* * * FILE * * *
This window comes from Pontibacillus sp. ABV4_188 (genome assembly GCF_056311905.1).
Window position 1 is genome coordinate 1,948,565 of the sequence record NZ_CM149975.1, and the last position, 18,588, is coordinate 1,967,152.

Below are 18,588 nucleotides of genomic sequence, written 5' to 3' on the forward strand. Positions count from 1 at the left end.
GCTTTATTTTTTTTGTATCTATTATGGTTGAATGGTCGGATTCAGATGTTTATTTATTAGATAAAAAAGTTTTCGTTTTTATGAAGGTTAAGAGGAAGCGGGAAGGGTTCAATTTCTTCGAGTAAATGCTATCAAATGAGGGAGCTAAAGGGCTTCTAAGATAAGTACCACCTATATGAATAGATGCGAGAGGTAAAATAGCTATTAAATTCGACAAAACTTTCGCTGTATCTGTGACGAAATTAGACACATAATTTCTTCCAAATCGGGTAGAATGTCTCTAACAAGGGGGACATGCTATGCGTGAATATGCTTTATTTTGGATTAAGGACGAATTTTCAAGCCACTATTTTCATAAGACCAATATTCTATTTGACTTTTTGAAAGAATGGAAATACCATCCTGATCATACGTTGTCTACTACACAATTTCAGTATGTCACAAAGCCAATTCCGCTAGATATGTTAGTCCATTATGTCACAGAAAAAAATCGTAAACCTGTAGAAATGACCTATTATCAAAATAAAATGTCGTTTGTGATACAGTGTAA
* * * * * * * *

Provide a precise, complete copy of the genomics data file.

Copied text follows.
This window comes from Pontibacillus sp. ABV4_188 (genome assembly GCF_056311905.1).
Window position 1 is genome coordinate 1,948,565 of the sequence record NZ_CM149975.1, and the last position, 18,588, is coordinate 1,967,152.

Below are 18,588 nucleotides of genomic sequence, written 5' to 3' on the forward strand. Positions count from 1 at the left end.
GCTTTATTTTTTTTGTATCTATTATGGTTGAATGGTCGGATTCAGATGTTTATTTATTAGATAAAAAAGTTTTCGTTTTTATGAAGGTTAAGAGGAAGCGGGAAGGGTTCAATTTCTTCGAGTAAATGCTATCAAATGAGGGAGCTAAAGGGCTTCTAAGATAAGTACCACCTATATGAATAGATGCGAGAGGTAAAATAGCTATTAAATTCGACAAAACTTTCGCTGTATCTGTGACGAAATTAGACACATAATTTCTTCCAAATCGGGTAGAATGTCTCTAACAAGGGGGACATGCTATGCGTGAATATGCTTTATTTTGGATTAAGGACGAATTTTCAAGCCACTATTTTCATAAGACCAATATTCTATTTGACTTTTTGAAAGAATGGAAATACCATCCTGATCATACGTTGTCTACTACACAATTTCAGTATGTCACAAAGCCAATTCCGCTAGATATGTTAGTCCATTATGTCACAGAAAAAAATCGTAAACCTGTAGAAATGACCTATTATCAAAATAAAATGTCGTTTGTGATACAGTGTAA